Half the Lies You Tell Are Not True
Recitations by Dave Paddon, with illustrations by Duncan Major
Running the Goat Books and Broadsides
$19.95 88 pages
It’s right on that two of this publication’s blurbs come from Buddy Wasisname’s Kevin Blackmore and Giller-nominated poet and novelist Michael Crummey. Dave Paddon’s writing appears to be all crowd-pleasing antics, but like all artistry that seems “easy,” it’s embedded in the most thoughtful and delicate craftsmanship.
The stories interweave N.L .conditions and characters, like in “Fog,” where “We were down on the Burin, somewhere east of the highway, / And would have stopped for the night if I’d had my way. / ’We could get lost in this,” I called to Jim up ahead. / But he kept right on going – ‘This is nothing!’ he said.”
Or “Doctoring,” which tackles the issue of rural medicine.
“Now, Jim wasn’t exactly a doctor, you see. / He hadn’t done med school, and had only grade three. / But he could clean a moose with his eyes closed, and likewise a rabbit. / So surgery was no problem, more like a habit.”
Each piece is carefully structured. As in “Dirty Job”: “So being best of friends, when they weren’t in a fight, / Jim called up Bill and told him his plight. / ‘Be there right away,’ Bill said, ‘I just had a scoff. / I’ll get some gear, you get the ground all scrope off.’”
And this can be calibrated to suit any chosen topic. The weather report in “Flying” is phrased thus: “’Windy,’ said the tower, ‘and a little bit dunch; / I can still see my nose but I can’t see my lunch. / Watch out for small cars and flying tree trunks, / And Bell Island blew away somewhere out round the Funks.’”
Paddon’s play with rhymes are a delight in themselves. In “Vessels,” “Sure, they couldn’t even agree what it was that they had, / And that’s when they went turned off from crousty to mad. / ‘It’s a rodney,’ said Jim, and you’re stunned as a killick!’ / Bill said, ‘’Tis a punt, boy, you foolish old twillick.” The line breaks, too, are deftly orchestrated. With “Berries”: “The Hundred Years’ War is what we call it ‘round here, / And how it got started, nobody’s clear. / Except for yours truly, I remember it yet – / Uncle Jim was at the berries with his first woman, Bette.”
Jim and Bill are recurring characters, although neither equals “Supernan.” “She won 649 five or six times / And she won Super 7, yes, Bob. / But that’s just for fun, and some cash on the side, / ‘Cause bingo’s her regular job.” Not even “Bingo Bear” measures up to her. “Supernan walked over and stood there face to face / (‘Cause Bingo Bear, you know, he was still seated in his place). / ‘Now you,’ she said, ‘I heard about the trouble you been causin’. / You better stop that racket now. Be quiet and haul your claws in.’”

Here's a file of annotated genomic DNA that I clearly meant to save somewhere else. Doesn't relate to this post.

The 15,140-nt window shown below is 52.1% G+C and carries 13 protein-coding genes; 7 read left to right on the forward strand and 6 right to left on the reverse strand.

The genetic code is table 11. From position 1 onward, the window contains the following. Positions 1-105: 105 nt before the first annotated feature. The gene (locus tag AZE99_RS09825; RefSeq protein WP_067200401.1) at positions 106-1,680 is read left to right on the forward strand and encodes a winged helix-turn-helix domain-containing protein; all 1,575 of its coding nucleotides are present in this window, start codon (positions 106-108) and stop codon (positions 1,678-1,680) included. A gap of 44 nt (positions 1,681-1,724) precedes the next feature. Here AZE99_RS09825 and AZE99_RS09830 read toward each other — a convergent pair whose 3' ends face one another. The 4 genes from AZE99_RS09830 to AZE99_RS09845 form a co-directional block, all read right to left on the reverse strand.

The author himself makes (self-deprecating) appearances, as he reveals in “Man Cold.” “Now one thing upon all husbands agree, as they go through their married lives, / Is that the colds and flu, by which they’re abused, are always much worse than their wives. / Their wives’ flus, I mean, which are never as mean as the colds and flu the men get. / How else to explain that they seem just the same, whatever kind of bug that they get?”
The cadence of the language chimes aloud, even from the page. “The Weather in Town” informs us “The schools are closed, all flights called off, downtown is shut down mostly, / But Ryan and and Eddie got our backs – they’re watching this one closely, / The regiment is all deployed with standby generators / For all the downtown Tim’s, and Mary Brown’s got extra taters.”
Then there’s “Hockey Night in Labrador.” “But the NHL, for sure, was not the only game around; / We had a wicked team ourselves, for such a little town. / The Jets is what we called them, and they made the bad guys quake. / They were known and feared by all the teams from ‘Strivver to Mud Lake.”
Duncan Major’s colour illustrations add visual punch and panache to the textual entertainment. Which is considerable. Take “Man of La Manche.” “Now I s’spose you have all heard about those alien abductions, / And you’ve drawn your own conclusions, or made your own deductions. / Or p’raps you yourself was taken once while driving in your car, / And you was probed and poked and woke up with this funny looking scar.”
“Half the Lies” includes 13 pieces, with a glossary of Newfoundland and Labrador terms (i.e. ‘Strivver nickname for Northwest River”), making for an informative, as well as witty, read.
Joan Sullivan is editor of Newfoundland Quarterly magazine. She reviews both fiction and non-fiction for The Telegram.